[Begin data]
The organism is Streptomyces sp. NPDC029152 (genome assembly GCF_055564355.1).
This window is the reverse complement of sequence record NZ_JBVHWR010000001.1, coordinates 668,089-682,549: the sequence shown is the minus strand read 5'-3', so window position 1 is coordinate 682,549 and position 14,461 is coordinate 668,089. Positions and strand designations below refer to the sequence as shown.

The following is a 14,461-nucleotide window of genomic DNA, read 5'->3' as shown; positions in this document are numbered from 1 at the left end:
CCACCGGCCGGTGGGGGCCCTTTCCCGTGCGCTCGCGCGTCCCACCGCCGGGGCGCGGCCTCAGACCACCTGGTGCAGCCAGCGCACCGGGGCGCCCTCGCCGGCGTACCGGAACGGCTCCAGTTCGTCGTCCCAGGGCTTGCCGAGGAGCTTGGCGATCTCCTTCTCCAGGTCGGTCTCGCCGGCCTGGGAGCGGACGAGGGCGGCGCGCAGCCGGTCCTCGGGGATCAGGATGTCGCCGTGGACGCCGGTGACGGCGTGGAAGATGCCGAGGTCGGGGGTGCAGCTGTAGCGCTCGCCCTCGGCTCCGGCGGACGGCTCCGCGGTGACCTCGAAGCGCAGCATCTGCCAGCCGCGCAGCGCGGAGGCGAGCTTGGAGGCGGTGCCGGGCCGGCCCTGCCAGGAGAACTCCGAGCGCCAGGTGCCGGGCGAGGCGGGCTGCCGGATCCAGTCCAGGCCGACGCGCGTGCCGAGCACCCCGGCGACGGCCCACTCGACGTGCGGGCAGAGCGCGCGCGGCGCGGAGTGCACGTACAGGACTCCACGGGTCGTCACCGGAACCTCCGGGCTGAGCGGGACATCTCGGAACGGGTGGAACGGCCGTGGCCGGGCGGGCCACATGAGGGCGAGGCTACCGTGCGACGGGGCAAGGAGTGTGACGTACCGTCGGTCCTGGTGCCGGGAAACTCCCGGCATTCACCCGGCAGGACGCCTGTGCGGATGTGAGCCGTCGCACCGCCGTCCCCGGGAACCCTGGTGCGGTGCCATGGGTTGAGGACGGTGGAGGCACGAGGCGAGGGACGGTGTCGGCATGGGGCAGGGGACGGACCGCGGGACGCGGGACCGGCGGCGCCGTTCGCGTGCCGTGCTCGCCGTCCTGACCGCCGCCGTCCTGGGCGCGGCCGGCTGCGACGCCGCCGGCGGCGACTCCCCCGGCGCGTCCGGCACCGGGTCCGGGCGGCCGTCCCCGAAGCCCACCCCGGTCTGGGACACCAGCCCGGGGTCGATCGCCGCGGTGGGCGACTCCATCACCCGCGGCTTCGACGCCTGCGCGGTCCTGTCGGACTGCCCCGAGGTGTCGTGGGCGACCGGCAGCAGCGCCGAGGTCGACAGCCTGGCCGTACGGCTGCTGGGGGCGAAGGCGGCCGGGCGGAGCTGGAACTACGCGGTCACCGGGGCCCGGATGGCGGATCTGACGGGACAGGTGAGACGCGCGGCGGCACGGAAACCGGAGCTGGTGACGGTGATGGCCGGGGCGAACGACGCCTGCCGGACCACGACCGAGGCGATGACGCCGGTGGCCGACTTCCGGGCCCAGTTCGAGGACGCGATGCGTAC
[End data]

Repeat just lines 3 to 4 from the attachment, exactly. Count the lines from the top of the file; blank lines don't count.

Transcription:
The following is a 14,461-nucleotide window of genomic DNA, read 5'->3' as shown; positions in this document are numbered from 1 at the left end:
CCACCGGCCGGTGGGGGCCCTTTCCCGTGCGCTCGCGCGTCCCACCGCCGGGGCGCGGCCTCAGACCACCTGGTGCAGCCAGCGCACCGGGGCGCCCTCGCCGGCGTACCGGAACGGCTCCAGTTCGTCGTCCCAGGGCTTGCCGAGGAGCTTGGCGATCTCCTTCTCCAGGTCGGTCTCGCCGGCCTGGGAGCGGACGAGGGCGGCGCGCAGCCGGTCCTCGGGGATCAGGATGTCGCCGTGGACGCCGGTGACGGCGTGGAAGATGCCGAGGTCGGGGGTGCAGCTGTAGCGCTCGCCCTCGGCTCCGGCGGACGGCTCCGCGGTGACCTCGAAGCGCAGCATCTGCCAGCCGCGCAGCGCGGAGGCGAGCTTGGAGGCGGTGCCGGGCCGGCCCTGCCAGGAGAACTCCGAGCGCCAGGTGCCGGGCGAGGCGGGCTGCCGGATCCAGTCCAGGCCGACGCGCGTGCCGAGCACCCCGGCGACGGCCCACTCGACGTGCGGGCAGAGCGCGCGCGGCGCGGAGTGCACGTACAGGACTCCACGGGTCGTCACCGGAACCTCCGGGCTGAGCGGGACATCTCGGAACGGGTGGAACGGCCGTGGCCGGGCGGGCCACATGAGGGCGAGGCTACCGTGCGACGGGGCAAGGAGTGTGACGTACCGTCGGTCCTGGTGCCGGGAAACTCCCGGCATTCACCCGGCAGGACGCCTGTGCGGATGTGAGCCGTCGCACCGCCGTCCCCGGGAACCCTGGTGCGGTGCCATGGGTTGAGGACGGTGGAGGCACGAGGCGAGGGACGGTGTCGGCATGGGGCAGGGGACGGACCGCGGGACGCGGGACCGGCGGCGCCGTTCGCGTGCCGTGCTCGCCGTCCTGACCGCCGCCGTCCTGGGCGCGGCCGGCTGCGACGCCGCCGGCGGCGACTCCCCCGGCGCGTCCGGCACCGGGTCCGGGCGGCCGTCCCCGAAGCCCACCCCGGTCTGGGACACCAGCCCGGGGTCGATCGCCGCGGTGGGCGACTCCATCACCCGCGGCTTCGACGCCTGCGCGGTCCTGTCGGACTGCCCCGAGGTGTCGTGGGCGACCGGCAGCAGCGCCGAGGTCGACAGCCTGGCCGTACGGCTGCTGGGGGCGAAGGCGGCCGGGCGGAGCTGGAACTACGCGGTCACCGGGGCCCGGATGGCGGATCTGACGGGACAGGTGAGACGCGCGGCGGCACGGAAACCGGAGCTGGTGACGGTGATGGCCGGGGCGAACGACGCCTGCCGGACCACGACCGAGGCGATGACGCCGGTGGCCGACTTCCGGGCCCAGTTCGAGGACGCGATGCGTAC